What is a FlexContainer?
CSS equivalent: “FlexContainer“
CSS classifies all elements as a “FlexContainer”, a “FlexItem” or (in nested layouts): both. In CSS3, any element with “display: flex” is a ‘FlexContainer’.
In Unity we need a way to ‘take-over’ from Unity’s built-in layout system and replace it with Flexbox. This MonoBehaviour (FlexContainer) does that. Attaching a FlexContainer component to a GameObject is exactly the same as writing “display: flex” in CSS3.
When to use FlexContainer
The only way to create a layout – or to arrange the items, to decide what goes where etc – is using FlexContainers.
You start with one FlexContainer (the special RootFlexContainer) which represents your whole screen (or, if you’re embedding inside a large screen: represents the maximum area Flexbox will render into), and then you add child FlexContainers, and inside them grandchild FlexContainers, as many as you need to describe your desired layout.
FlexContainers will only manage child GameObjects that have a FlexItem attached.
This means that when you nest one FlexContainer inside another then the child FlexContainer will also need a FlexItem on it. This is handled automatically if you use the built-in shortcuts or API calls for ‘adding a child FlexContainer’.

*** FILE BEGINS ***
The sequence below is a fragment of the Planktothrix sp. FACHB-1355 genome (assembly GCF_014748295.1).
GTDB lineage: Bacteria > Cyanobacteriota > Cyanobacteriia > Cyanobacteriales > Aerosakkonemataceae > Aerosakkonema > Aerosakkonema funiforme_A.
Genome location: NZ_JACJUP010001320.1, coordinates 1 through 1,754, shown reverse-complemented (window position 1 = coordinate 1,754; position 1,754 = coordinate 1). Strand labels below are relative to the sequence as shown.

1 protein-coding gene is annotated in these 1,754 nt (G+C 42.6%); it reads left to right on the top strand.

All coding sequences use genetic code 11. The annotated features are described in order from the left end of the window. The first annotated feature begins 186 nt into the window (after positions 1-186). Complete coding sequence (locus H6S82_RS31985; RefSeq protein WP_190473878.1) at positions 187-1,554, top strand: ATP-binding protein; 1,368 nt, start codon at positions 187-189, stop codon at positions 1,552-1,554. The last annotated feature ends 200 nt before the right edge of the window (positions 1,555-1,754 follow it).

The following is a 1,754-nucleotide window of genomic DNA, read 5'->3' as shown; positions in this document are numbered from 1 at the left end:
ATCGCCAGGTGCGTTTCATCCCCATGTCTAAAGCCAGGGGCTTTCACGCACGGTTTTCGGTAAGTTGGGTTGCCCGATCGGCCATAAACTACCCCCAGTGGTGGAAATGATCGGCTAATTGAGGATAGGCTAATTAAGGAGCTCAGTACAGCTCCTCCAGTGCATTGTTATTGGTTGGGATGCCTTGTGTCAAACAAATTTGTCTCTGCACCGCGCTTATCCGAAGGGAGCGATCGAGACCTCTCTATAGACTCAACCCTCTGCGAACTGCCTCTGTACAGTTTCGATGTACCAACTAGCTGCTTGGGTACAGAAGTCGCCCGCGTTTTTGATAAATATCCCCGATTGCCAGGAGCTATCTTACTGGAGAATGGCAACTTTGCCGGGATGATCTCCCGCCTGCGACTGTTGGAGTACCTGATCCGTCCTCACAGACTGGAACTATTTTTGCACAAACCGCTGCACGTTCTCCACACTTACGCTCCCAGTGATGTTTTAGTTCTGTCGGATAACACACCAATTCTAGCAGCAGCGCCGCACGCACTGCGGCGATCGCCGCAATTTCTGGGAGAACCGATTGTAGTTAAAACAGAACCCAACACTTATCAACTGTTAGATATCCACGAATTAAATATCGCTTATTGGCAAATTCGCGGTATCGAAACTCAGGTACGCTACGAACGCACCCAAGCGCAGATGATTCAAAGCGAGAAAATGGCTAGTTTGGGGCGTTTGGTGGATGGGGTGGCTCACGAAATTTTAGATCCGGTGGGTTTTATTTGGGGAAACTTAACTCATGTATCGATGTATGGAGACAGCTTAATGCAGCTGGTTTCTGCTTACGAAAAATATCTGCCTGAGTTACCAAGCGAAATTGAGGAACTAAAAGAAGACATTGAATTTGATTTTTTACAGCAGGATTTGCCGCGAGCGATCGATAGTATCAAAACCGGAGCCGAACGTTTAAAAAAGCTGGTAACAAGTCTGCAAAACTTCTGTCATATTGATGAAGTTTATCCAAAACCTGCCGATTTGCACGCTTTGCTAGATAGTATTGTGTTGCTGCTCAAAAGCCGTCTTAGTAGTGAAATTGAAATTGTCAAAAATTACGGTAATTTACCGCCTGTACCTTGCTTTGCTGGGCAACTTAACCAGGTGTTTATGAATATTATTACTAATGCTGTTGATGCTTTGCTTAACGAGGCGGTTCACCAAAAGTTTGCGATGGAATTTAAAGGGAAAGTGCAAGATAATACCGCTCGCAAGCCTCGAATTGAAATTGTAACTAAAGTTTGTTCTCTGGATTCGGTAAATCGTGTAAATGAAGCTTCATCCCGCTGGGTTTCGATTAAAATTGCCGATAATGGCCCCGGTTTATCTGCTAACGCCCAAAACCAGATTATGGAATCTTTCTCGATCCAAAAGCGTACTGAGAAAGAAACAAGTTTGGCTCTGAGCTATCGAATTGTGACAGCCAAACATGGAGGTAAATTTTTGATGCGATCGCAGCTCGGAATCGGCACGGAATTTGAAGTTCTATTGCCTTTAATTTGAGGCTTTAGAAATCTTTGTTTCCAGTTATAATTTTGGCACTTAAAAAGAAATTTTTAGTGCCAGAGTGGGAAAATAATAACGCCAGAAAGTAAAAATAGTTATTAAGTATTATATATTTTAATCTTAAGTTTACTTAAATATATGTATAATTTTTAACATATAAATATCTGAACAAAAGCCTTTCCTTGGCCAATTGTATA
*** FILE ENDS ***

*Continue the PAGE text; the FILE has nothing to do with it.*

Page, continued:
A FlexItem does nothing until it has a parent FlexContainer. The FlexContainer reads the information from all its FlexItem children, then sets the sizes of each of them, and finally positions them all within itself.
Integration with UnityUI
There is no integration between UnityUI and FlexContainer – they are incompatible. FlexContainer fully replaces UnityUI for layout and sizing and positioning.
Controlling layout using FlexContainers
If you’re familiar with CSS3-Flexbox then you already know how to use FlexContainers – they have the same properties (flex-direction, align-items, align-content, justify, etc) and work the same way.
There is one special case: CSS3 margins/padding are handled specially. Eventually the goal is for “margins” to be part of the FlexItem and “padding” to be part of the FlexContainer (padding only applies to child-items, and margins only apply to self). But for historic reasons both settings are currently stored on the FlexItem: if you want to set the padding of a FlexContainer, and have it affect the child positions, you need to edit the FlexItem that’s attached to the FlexContainer. This will change in v4 or v5.
If you’ve never used CSS3 before, or never used Flexbox, here are some recommended tutorials: